The World of Peace
Brockwood Park 1983
"the World of Peace" Brockwood Park 4th Public Talk 4th September 1983
This is the last dialogue together. We began this series of talks by asking why human beings living on this earth, such a beautiful earth, except on a rainy day like this - why we cannot live at peace with each other, why must we have wars, the economic, social, racial differences, and why we cannot live with each other - intimately or otherwise, with tranquility, a certain quality of serenity? And apparently that is not possible, because the vast majority of people throughout the world are very violent. They don't want peace - neither do the governments. They talk a great deal about it, but they are all preparing for everlasting war. And religions too have not given man peace. The tribal divisions, local gods and saviours, the religious hierarchy, all that has prevented - or we have created all this and therefore there is no peace on earth. Pacem in terris.
And we have been talking over together if we can in our daily life, end conflict within ourselves, be free of any shadow of fear, end suffering, move away entirely from the self-centred activity which is one of the, perhaps, or the major causes of conflict - not only outwardly but also inwardly. And very, very few seem to be serious enough to go into this deeply and perhaps realize that there is a totally different way of living. And this morning, if we will, together, go into this question, not only of peace, but as we said, what is the origin, the beginning of all existence? Why man has become what he is - why we are, after millenia upon millenia, very, very primitive psychologically, barbarous. And technologically we are advanced tremendously. And that very technology is going perhaps to destroy us too. And we ought to go together this morning and enquire seriously: is it man's lot inevitably that he lives this way? Or has something gone wrong with the whole human evolution? Or is there something outside, beyond human measure, that if one can understand, go into it deeply, may perhaps open the door, open our eyes and perhaps our hearts, too, so that we may naturally, easily live a happy, serene life? That is what we are going to enquire into together this morning.
First of all, we must understand the word 'experience'. Experience is a process of acquiring knowledge, becoming familiar with something. And this knowledge may be one of the fundamental reasons of our conflict, of our ignorance. Not the knowledge of outside, technological knowledge, scientific knowledge, medical knowledge, and so on, but the accumulated knowledge of humanity which is the whole burden of the past. That may be one of the basic causes of conflict. We have talked a bit about it and we'll go further into it.
We ought to enquire together whether there is an outside agency beyond the measure of man - beyond man himself as a measure - an outside agency that we can appeal to, pray to, ask guidance. Or be with that so basically that we are that so that there is no outside agency. I hope we are together in this. This is, as we said the other day, and we have been repeating this many, many times - this is not a lecture, nor a sermon on Sunday morning - god forbid! Nor try to instruct, convince you, or do some kind of silly propaganda. If we could, both of us travel together, walk along together and see things as they are, and go beyond. Is man the measure of all things? Man being his consciousness, reactions, his memories - is he the measure? Or there is something outside of him that, if we can come into contact, may help us? Right? This has been the activity of religion. Throughout the world, from ancient of days, man sought something outside of himself, or has said: there is something divine in me, in the human, but it is covered over with his greed, with his envy, with his ambitions and cruelty, bestiality, and that can be stripped away, then that will be the abiding factor of righteous behaviour. Right? Are we together in this, following each other? And to strip away all the layers of our ugly, brutal, anxious, ambitious, aggressive life, there have been many, many systems, many incantations, many forms of rituals, magic. They have tried every form of physical torture - fasting, denying every sensory response, to come to this point where man can understand and live a different way of life.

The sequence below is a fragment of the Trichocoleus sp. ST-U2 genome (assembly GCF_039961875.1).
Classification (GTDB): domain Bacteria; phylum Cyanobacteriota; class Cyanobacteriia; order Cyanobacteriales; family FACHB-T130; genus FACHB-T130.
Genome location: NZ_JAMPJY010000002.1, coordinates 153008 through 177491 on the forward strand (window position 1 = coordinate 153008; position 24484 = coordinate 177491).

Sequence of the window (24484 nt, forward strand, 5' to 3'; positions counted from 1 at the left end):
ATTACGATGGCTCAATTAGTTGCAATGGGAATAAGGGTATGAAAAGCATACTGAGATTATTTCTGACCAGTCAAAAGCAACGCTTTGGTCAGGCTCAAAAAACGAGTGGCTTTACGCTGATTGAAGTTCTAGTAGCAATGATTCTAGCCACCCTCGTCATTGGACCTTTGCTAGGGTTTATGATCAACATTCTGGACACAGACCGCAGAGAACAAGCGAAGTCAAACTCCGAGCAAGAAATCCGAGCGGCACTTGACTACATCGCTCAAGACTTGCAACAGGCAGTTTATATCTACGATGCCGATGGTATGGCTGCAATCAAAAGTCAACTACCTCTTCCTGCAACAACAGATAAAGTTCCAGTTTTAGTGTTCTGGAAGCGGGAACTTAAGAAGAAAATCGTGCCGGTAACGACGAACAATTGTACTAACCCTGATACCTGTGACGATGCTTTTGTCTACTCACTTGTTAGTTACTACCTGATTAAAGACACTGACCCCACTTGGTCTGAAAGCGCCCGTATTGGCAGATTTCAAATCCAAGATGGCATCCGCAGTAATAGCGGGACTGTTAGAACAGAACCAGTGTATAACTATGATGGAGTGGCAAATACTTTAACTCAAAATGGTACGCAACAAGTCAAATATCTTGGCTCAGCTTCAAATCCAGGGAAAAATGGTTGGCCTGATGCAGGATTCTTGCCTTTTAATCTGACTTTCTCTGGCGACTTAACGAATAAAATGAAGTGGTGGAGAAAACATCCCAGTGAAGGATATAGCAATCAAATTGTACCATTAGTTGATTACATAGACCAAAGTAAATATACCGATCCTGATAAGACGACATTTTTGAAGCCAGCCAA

Scientists are also trying, through genetic engineering, through chemistry, other forms of drugs, to change man. And man has looked in every direction outwardly, and perhaps never inwardly. He may have superficially scratched the surface of his existence. But man has perhaps never, except for a few, deeply concerned and gone into himself for he is both matter and the movement of thought, which is also matter. And the instrument of investigation has been thought - to go in himself. And thought is not the right instrument, because thought itself is limited. Right? So religions throughout the world, organized and not organized, individual, separate groups and every form of attempt has been made to become enlightened - if I may use that word which has been so corrupted by the gurus. If we can put aside all the religious dogmas, faiths, systems, symbols, figures, rituals and all those incantations which have very little meaning now - perhaps they never had it - if we could put aside completely all of that and not belong to any group, to any spiritual authority - those two words 'spiritual authority' is the denial of spirituality. So if we could shove off all that, which means, be able to stand completely free, unafraid, so that we can enquire into the actual, if there is a dimension that is not the invention of thought. And then, what is religion? Right? We are going to go into all of this.